DEC is evaluating community water systems in the storm impact area and is publishing boil water notices as appropriate. DEC has deployed a representative to the Anchorage-based U.S. Coast Guard Incident Command Post to coordinate assessment and clean-up efforts. The Coast Guard completed preliminary environmental impact surveys with DEC. The Coast Guard has assessed 32 communities for pollution concerns and noted significant concerns only persist in Chevak.
The Coast Guard reports that storm impacts have not impacted west coast communities from receiving bulk fuel deliveries with over-the-shore “soft hose” delivery available in places where the usual systems are inoperable.
Alaska Division of Geological and Geophysical Surveys
Alaska Division of Geological and Geophysical Surveys is in the storm impact area collecting high-water marks to record and calibrate the storm’s historical impact.
The National Weather Service is utilizing the division’s findings to adjust forecasting for impacted communities due to the seawall and sea barrier damages.
Department of Transportation
Alaska Department of Transportation and Public Facilities has reopened all airports in the storm impact area and is working to repair roads and state facilities.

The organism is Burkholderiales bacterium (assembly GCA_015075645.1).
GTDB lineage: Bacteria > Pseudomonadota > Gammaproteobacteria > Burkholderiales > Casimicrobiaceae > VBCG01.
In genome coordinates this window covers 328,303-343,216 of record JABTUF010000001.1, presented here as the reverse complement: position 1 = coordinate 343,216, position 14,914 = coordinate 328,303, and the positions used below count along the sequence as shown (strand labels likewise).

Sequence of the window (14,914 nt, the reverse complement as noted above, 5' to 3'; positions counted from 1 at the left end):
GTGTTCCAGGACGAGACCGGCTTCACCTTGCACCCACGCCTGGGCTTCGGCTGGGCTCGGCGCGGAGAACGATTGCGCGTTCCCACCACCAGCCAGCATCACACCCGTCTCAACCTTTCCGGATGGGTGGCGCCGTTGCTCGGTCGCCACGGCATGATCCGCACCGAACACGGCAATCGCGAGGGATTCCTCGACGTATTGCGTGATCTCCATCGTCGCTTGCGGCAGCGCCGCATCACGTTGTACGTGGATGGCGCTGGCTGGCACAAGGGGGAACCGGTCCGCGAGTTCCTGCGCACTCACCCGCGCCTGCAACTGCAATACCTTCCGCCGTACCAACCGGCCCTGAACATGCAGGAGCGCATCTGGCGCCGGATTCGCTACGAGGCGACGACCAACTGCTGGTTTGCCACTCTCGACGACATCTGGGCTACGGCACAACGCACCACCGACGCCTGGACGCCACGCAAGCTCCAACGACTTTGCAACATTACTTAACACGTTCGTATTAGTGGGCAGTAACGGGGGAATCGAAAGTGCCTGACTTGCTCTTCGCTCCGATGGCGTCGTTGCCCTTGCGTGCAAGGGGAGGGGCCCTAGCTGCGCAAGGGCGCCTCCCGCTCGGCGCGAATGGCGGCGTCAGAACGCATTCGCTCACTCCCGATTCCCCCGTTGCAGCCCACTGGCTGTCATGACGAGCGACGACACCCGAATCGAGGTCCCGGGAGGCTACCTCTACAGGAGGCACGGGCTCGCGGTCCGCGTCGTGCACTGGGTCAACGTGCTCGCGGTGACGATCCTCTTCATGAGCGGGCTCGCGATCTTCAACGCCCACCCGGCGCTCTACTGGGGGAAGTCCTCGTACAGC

Crews continue to assess roads across the impacted area and have started drone surveys in several communities. Crews are also assisting local jurisdictions with repairs as possible. Maintenance and Operations Division is repairing damaged portions of the Nome-Council roadway.
DOT is providing contract support for emergency building material deployment in Golovin.
United States Army Corps of Engineers continues to complete surveys in the affected areas. Teams deployed to Shishmaref, Unalakleet, and Kivalina this week for additional site surveys. USACE contractors surveyed the Nome port and determined the port is safe to operate normally, though the west side of the entrance sustained shoaling.
Alaska Native Tribal Health Consortium
ANTHC has received community donated salmon and ANTHC Native foods program manager is storing it prior to delivery to communities in need.
Teams visited the following communities: Chefornak, Chevak, Hooper Bay, Kipnuk, Napakiak, Napaskiak, Newtok, Scammon Bay, and Tununak.
Napaskiak sustained damage to the garbage dump and planned to hire locally to assist with community cleanup. Napakiak sustained damage to the school heating system, which has been offline since the storm, but new parts have arrived and full repairs are planned this week.
Teams completed flights to Golovin, Elim, Unalakleet, Stebbins, Koyuk, and Kotlik last week. State Department of Health is providing the community of St. Michaels personal protective equipment and technical assistance for re-internment of human remains.
The State Emergency Operation Center has been in contact with the Northwest Arctic Borough’s incident management team as well as the communities of Kivalina, Deering, and Wainwright. There are no reports of damage at this time.